Lilies—beautiful and easy
What’s a summer garden without lilies?
The genus Lilium, true lilies, are one of the most versatile plant groups when you want blooms over many weeks. We’re not talking about daylilies here. (That’s Hemerocallis, a whole other wonderful genus.) Lilium includes about eighty species of bulbs with innumerable cultivars. We usually plant them as bulbs in the spring or fall in the Northeast, although in summer you can find them as blooming plants at garden centers. That’s the most expensive way to acquire them.
Lilies might be voted “the official flower of Buffalo” if an election were held, because so many Oriental lilies and cultivars are riotously displayed during Garden Walk Buffalo and the National Garden Festival events leading up to it. Obviously, lilies can handle tough, cold conditions—yet many gardeners still don’t know or can’t find the broad array of lilies we could be using here, or assume that the exotic-looking blooms are difficult to grow. In fact, they couldn’t be easier. If you are planning a summer garden, think lilies now.
Plant explorers discovered native lilies throughout Asia, Europe, and the Americas, and divided up the eighty species into seven categories (classification credited to Harold F. Comber, 1949). During the early twentieth century, they were considered finicky, difficult plants, short-lived and expensive—a rich man’s toy. But a lily revolution took place in the 1950s, spearheaded by hybridizer Jan de Graaff (a name you are likely to recognize from catalogues still). Aggressive breeding programs, especially with Asiatic hybrids, produced an explosion of lilies suitable for low-maintenance American gardens.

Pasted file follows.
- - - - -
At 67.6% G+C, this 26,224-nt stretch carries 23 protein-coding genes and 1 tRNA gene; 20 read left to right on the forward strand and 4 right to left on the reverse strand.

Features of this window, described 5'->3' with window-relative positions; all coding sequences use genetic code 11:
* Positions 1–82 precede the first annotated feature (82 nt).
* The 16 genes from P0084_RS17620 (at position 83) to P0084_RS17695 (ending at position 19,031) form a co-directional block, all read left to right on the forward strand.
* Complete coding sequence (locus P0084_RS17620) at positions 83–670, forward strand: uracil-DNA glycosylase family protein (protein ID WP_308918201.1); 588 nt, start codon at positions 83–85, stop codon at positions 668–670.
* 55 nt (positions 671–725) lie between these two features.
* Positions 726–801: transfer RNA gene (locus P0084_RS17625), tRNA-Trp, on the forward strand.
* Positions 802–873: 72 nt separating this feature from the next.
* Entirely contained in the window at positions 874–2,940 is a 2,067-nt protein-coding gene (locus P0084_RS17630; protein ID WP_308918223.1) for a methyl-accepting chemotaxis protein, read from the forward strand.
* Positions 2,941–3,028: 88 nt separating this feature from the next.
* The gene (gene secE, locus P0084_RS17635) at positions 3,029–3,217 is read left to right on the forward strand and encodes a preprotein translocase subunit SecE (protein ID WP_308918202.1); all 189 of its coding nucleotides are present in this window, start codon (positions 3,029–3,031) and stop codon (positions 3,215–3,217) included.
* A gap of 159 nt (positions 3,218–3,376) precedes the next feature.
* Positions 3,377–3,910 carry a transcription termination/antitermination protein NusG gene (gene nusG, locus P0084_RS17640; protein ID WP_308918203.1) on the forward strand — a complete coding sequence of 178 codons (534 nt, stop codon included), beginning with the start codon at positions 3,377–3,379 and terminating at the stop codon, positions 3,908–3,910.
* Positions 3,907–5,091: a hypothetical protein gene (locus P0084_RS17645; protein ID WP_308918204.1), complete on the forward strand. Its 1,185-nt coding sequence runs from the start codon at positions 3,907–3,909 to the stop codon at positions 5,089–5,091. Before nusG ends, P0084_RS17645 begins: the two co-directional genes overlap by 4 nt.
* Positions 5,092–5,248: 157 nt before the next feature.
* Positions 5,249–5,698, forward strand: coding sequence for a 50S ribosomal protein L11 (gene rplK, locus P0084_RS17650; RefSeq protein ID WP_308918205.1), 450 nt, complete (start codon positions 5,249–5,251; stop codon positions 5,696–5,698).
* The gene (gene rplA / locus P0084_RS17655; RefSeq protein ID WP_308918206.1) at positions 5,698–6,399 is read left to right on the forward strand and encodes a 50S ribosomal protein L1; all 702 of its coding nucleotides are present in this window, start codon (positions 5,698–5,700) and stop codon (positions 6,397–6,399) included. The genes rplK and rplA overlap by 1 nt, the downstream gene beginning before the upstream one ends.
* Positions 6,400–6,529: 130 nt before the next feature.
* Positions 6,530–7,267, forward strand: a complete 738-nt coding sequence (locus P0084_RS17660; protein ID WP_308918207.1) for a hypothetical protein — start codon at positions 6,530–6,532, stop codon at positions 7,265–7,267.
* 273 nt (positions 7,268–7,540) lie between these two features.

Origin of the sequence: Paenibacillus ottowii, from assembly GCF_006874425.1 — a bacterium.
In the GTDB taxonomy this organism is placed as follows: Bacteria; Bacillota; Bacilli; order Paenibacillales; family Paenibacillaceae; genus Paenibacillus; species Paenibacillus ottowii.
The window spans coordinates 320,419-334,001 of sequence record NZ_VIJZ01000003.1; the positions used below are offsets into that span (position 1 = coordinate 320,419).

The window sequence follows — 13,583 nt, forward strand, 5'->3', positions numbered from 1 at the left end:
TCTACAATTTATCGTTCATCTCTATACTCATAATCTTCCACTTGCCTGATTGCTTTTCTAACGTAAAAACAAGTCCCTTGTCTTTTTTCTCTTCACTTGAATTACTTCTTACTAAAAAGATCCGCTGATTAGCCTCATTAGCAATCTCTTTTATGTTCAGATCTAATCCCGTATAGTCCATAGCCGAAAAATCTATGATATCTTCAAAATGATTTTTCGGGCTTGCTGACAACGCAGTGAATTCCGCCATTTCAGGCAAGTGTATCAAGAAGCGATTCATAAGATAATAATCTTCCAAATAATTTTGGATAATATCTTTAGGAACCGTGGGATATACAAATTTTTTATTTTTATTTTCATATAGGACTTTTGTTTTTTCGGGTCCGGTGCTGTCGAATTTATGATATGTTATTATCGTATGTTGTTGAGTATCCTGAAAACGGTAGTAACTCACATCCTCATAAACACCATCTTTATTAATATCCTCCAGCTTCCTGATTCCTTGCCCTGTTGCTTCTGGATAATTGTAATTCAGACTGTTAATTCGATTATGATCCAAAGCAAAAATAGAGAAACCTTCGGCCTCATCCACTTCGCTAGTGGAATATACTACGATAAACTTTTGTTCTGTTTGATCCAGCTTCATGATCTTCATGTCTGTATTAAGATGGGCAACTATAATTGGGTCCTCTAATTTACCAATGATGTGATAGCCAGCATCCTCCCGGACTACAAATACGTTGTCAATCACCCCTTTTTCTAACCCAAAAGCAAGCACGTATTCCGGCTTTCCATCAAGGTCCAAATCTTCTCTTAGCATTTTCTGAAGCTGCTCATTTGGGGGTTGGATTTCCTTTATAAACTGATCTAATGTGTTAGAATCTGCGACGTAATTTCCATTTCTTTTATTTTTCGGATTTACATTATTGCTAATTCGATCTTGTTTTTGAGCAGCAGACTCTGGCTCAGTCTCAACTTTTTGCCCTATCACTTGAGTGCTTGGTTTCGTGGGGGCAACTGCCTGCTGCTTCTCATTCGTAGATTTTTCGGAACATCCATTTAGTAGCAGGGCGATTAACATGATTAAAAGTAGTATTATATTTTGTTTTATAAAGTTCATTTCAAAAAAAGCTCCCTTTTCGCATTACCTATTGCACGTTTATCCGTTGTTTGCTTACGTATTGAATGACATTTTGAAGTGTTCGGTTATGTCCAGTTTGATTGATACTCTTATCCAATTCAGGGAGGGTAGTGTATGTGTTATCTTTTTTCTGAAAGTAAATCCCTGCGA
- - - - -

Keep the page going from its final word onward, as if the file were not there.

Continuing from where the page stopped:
Of all the classifications of lilies available for WNY gardens, the Asiatic hybrids, Oriental hybrids, and newer strains that mix trumpet lilies with Oriental or Asiatic varieties are the most rewarding.
In the garden
Lily expert Roxanne McCoy, owner of Lilies of the Field in West Falls, has grown thousands of lilies for cut-flowers, to sell at the East Aurora farmers market. McCoy knows lilies. So which ones does she think more people should buy?
“Too many people still don’t know about the L.A. and L.O. hybrids,” McCoy says. “They’re bigger, tougher, sturdier, more disease resistant—just fabulous!” I tend to follow her advice. But what’s an L.A. or an L.O.?
The L.A. refers to the “L” of longiflorum (Easter lily types) and the “A” is for Asiatic. They mostly bloom early and face outward. The L.O. hybrids come from a crossing of the L. longiflorum with Oriental lilies (the “L” and the “O”), so you get tall, statuesque, later-blooming lilies. The other term you’re likely to encounter in the world of lily hybrids is Orienpet, referring to hybrids from Oriental and Trumpet or Aurelian lily crossings. They bloom almost a month after the Asiatics, and offer fragrance, beauty, and durability.
The best idea is to select a mixture of June-blooming Asiatic hybrids (there are too many names to list), July-blooming Orienpets (such as “Silk Road” or “Triumphator”) and August-blooming Oriental hybrids (such as “Casa Blanca,” “Muscadet,” and “Tom Pouce”). Plant clumps of each; this will make staking easier. It’s also wise to plant a few extra in an out-of-the-way place just for cutting. And don’t forget the tough species lilies like l. martagon and l. speciosum rubrum. These will take more shade than the hybrids and will last longer in your garden.